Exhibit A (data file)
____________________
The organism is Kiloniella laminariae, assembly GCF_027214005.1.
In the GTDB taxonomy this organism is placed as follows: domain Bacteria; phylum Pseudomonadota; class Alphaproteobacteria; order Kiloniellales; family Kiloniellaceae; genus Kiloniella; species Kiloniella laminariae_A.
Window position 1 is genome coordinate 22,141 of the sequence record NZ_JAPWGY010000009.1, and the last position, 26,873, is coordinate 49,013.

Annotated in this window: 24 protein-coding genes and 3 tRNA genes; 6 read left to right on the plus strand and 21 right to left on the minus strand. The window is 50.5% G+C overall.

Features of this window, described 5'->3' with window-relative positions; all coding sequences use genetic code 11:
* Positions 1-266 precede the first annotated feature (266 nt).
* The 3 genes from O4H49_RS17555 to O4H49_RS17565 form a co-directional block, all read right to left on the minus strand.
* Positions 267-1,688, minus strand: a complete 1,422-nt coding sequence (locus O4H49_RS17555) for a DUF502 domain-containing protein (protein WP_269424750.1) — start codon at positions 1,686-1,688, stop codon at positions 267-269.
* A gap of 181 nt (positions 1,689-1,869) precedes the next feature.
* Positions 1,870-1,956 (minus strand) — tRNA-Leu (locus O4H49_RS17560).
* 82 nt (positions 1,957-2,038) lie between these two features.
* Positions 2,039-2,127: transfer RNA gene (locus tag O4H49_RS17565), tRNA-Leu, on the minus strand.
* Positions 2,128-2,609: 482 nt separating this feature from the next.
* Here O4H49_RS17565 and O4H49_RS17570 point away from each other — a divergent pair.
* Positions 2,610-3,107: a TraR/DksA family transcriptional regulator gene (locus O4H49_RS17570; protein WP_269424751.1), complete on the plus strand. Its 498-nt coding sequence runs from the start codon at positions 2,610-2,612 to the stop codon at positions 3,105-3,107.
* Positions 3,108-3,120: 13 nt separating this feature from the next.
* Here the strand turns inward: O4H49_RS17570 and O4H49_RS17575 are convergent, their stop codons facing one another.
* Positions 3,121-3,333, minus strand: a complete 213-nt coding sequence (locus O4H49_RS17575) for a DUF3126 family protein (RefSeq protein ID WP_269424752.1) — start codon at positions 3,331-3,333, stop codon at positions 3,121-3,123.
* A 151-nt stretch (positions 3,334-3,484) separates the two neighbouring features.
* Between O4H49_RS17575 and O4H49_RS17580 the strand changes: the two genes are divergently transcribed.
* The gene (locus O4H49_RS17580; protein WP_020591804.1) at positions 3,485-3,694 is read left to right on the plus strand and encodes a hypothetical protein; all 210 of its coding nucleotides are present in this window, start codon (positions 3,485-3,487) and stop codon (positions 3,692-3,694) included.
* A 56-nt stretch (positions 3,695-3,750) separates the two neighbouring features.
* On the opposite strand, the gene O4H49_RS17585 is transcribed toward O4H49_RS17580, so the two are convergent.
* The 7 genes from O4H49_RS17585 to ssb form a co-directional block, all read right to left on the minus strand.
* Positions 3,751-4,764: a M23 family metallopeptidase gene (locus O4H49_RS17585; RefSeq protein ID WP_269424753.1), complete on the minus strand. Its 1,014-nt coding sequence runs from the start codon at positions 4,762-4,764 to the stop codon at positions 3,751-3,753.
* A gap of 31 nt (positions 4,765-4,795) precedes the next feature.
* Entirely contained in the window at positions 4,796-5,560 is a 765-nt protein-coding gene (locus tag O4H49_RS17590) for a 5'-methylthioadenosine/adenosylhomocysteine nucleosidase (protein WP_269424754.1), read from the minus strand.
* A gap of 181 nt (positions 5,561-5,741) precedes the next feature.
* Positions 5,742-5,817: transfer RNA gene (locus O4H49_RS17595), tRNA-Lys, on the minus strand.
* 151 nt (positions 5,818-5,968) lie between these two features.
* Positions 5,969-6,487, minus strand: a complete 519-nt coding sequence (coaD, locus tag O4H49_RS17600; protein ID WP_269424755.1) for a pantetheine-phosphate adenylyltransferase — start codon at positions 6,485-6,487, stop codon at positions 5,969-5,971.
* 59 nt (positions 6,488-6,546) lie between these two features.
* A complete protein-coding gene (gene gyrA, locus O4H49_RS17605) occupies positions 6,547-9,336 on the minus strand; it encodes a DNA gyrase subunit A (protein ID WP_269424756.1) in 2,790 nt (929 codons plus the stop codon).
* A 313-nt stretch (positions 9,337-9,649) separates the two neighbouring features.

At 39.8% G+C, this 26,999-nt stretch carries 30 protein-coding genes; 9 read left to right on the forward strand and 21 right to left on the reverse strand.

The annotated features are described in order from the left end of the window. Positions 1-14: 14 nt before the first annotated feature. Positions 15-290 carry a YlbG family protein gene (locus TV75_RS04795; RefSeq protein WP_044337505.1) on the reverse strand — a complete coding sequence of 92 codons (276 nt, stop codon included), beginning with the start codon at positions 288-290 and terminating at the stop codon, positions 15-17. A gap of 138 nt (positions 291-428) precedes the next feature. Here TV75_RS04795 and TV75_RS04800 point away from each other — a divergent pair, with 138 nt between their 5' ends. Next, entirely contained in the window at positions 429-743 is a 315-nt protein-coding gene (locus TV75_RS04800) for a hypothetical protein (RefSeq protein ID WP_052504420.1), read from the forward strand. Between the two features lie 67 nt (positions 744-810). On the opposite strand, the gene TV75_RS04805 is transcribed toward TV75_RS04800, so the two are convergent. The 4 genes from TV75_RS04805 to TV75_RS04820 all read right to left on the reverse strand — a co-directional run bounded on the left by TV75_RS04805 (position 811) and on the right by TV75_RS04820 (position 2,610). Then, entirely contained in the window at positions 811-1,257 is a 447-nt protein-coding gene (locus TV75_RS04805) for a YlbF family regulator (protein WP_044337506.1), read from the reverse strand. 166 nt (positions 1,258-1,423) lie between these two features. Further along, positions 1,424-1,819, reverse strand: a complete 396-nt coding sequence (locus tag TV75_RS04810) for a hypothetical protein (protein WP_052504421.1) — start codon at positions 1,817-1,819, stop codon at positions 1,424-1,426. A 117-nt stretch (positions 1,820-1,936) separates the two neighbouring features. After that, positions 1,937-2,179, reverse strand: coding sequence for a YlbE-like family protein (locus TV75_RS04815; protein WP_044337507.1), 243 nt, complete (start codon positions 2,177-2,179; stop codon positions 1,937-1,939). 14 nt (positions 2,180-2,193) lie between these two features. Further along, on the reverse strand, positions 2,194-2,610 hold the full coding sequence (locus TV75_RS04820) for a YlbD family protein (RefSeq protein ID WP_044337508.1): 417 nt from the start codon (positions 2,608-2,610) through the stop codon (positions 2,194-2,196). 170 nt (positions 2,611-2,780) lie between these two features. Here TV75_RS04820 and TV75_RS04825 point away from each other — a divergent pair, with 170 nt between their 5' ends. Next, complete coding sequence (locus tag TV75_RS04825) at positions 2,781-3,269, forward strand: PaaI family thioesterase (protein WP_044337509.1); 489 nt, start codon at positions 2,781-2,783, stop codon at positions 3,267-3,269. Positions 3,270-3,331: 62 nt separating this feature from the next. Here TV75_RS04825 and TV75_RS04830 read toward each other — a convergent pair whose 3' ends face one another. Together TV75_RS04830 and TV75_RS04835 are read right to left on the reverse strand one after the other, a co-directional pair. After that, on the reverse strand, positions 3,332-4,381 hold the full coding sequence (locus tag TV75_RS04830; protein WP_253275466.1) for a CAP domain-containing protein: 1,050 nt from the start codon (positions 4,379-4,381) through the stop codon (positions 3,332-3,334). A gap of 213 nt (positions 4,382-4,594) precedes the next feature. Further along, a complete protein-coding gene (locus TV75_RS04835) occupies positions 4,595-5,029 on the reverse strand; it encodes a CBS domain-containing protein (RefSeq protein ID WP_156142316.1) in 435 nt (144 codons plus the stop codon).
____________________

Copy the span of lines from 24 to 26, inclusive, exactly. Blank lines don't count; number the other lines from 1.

* The 7 genes from O4H49_RS17585 to ssb form a co-directional block, all read right to left on the minus strand.
* Positions 3,751-4,764: a M23 family metallopeptidase gene (locus O4H49_RS17585; RefSeq protein ID WP_269424753.1), complete on the minus strand. Its 1,014-nt coding sequence runs from the start codon at positions 4,762-4,764 to the stop codon at positions 3,751-3,753.
* A gap of 31 nt (positions 4,765-4,795) precedes the next feature.